Mesoscale convective systems (MCSs) consist of assemblies of cumulonimbus clouds on scales of 100 km or more and produce mesoscale circulations (Houze 2004, 2018). As the largest form of deep convective storms, MCSs contribute to 30%–70% of annual and warm-season rainfall as well as over half of the extreme daily rainfall events in the U.S. east of the Rocky Mountains (Stevenson and Schumacher 2014, Feng et al. 2019, Haberlie and Ashley 2019). As part of the water cycle experiments, the Energy Exascale Earth System Model (E3SM) v1 has been configured at low (~ 100 km) and high (~ 25 km) resolution to evaluate the impacts of model resolution on simulating water cycle processes such as precipitation, snowpack, and runoff (Caldwell et al. 2019). Since MCSs contribute importantly to mean and extreme precipitation in the U.S. and many other regions around the world, understanding how well they are simulated by the model may guide future development towards more skillful modeling of convective storms and associated hydrologic impacts. The FY2020 Second Quarter Performance Metric Report documented comparisons of MCSs in the central and eastern U.S. in a high-resolution simulation produced by E3SM v1 at 25-km resolution with observations. MCSs in the simulation occur less frequently and produce less intense precipitation, resulting in a large underestimation of MCS volumetric rain-rate compared to observations. Model biases in simulating MCSs may be attributed to model limitations in parameterizing convection, clouds, and other related processes but model biases in simulating the MCS large-scale environment may also play an important role. This document summarizes analyses performed to evaluate the springtime MCS large-scale environment in the E3SM v1 high-resolution simulation, making use of a 20-year segment of the simulation with a high-frequency model output of atmospheric circulation to understand the contribution of large-scale circulation biases to modeling MCSs in the U.S. Combined with the MCS tracking used in the second quarter metric report, the analysis of large-scale environment described in this report lays the foundation for investigating how MCSs and their large-scale environment may change in the future, with implications for water availability and floods.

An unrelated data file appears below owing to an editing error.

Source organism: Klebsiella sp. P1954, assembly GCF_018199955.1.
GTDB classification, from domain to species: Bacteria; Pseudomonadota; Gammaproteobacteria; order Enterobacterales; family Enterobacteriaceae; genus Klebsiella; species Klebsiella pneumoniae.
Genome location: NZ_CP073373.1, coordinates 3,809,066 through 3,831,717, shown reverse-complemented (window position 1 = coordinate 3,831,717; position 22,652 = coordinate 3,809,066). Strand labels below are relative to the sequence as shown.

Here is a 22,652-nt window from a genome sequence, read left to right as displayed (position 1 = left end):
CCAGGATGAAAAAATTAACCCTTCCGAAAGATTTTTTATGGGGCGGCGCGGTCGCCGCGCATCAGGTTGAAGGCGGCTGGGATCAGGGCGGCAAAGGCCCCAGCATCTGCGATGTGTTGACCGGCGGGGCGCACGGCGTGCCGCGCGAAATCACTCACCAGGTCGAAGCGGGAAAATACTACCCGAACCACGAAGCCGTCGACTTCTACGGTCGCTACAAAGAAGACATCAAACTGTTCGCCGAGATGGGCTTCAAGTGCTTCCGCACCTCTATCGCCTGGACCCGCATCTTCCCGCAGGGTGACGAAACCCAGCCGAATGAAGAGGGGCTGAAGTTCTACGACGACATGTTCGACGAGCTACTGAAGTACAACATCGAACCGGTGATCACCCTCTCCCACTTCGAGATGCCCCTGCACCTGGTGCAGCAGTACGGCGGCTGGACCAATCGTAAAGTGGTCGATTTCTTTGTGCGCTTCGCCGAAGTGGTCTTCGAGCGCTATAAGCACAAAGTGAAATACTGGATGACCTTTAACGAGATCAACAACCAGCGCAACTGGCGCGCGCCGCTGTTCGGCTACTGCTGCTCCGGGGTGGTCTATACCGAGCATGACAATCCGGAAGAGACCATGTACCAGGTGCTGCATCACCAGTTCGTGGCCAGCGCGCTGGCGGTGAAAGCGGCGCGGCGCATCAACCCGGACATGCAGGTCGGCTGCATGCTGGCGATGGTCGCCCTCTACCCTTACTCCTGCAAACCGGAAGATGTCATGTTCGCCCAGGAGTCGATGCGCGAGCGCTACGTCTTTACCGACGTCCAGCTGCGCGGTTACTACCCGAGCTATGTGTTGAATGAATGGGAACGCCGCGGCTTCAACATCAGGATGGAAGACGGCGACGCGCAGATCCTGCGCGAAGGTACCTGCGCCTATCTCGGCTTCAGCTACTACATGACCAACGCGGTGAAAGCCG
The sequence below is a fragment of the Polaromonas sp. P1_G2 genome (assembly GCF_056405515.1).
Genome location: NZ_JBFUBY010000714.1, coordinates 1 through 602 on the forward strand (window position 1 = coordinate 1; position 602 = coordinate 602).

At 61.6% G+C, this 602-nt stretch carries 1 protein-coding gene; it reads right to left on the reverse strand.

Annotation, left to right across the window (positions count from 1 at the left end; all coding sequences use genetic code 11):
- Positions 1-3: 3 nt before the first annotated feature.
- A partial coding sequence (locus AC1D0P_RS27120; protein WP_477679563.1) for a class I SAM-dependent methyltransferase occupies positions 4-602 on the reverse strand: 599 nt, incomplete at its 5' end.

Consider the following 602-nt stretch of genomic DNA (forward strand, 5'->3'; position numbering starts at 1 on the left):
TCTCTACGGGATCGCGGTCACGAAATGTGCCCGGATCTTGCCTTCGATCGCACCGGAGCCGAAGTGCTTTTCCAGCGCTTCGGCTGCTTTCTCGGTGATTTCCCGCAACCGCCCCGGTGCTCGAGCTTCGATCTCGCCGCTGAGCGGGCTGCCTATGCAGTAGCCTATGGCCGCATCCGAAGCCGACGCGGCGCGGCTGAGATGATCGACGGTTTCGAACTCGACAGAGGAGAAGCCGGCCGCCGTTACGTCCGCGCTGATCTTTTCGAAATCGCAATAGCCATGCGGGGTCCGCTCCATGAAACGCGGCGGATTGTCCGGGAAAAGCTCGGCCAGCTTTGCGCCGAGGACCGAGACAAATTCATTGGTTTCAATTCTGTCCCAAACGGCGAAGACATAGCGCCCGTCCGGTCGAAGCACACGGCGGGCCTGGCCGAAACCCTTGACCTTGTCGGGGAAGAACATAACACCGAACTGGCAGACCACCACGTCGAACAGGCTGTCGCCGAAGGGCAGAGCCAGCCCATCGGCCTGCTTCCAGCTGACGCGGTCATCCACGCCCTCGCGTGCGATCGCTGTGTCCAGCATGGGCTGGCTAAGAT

E3SM v1 has been used to perform simulation at high resolution (HR) following the Coupled Model Intercomparison Project Phase 6 (CMIP6) HighResMIP protocol (Haarsma et al. 2016). The HR configuration features the atmosphere and land models at ~25-km grid spacing and the ocean and sea ice models at 6–18-km grid spacing. Following HighResMIP, a 100-year control simulation with time-invariant 1950 forcing has been completed. Caldwell et al. (2019) documented the model configuration and evaluation of key climatological features of the HR simulation. Here, 6-hourly model outputs of atmospheric circulation including winds, specific humidity, temperature, and geopotential height at 925-, 500-, and 200-hPa pressure levels from a 20-year segment of the HR simulation are used to evaluate the springtime MCS large-scale environment over the U.S. to understand the model biases in simulating MCSs.
Song et al. (2019) identified four types of synoptic environments that support the development of MCSs east of the Rocky Mountains during springtime. These environments are associated with frontal systems that provide a lifting mechanism and an enhanced Great Plains low-level jet (GPLLJ) that provides anomalous moisture for convection. During summer, MCSs often develop in the presence of high-pressure systems over North America that suppress convection, so smaller-scale dynamical and/or thermodynamic perturbations are needed to initiate MCSs. Summer MCSs are, therefore inherently less predictable because large-scale circulation plays a less important role in their development. The analysis reported here focuses on springtime to elucidate the role of large-scale circulation biases on simulating MCSs.
To determine how well the four types of large-scale environments favorable for springtime MCSs are simulated by the model, a similarity metric is used to determine how closely the atmospheric circulation of each 6-hour snapshot from the 20-year segment of E3SM HR simulation resembles each of the four observed patterns of favorable large-scale environments. This allows us to quantify the frequency of occurrence of each type of favorable MCS environment in the simulation. Comparison of the frequency of occurrence, as well as the spatial pattern of the favorable MCS environment in the simulation and observation based on the North American Regional Reanalysis (NARR) (Mesinger et al. 2006), provides an indication of the contribution of large-scale circulation biases to the biases in modeling MCS frequency and characteristics. The similarity metric can also be designed to attribute the biases in the frequency of occurrence of the favorable MCS environments in the model to biases in simulating the winds and moisture fields of the favorable environments to gain some insights on the sources of the large scale circulation biases.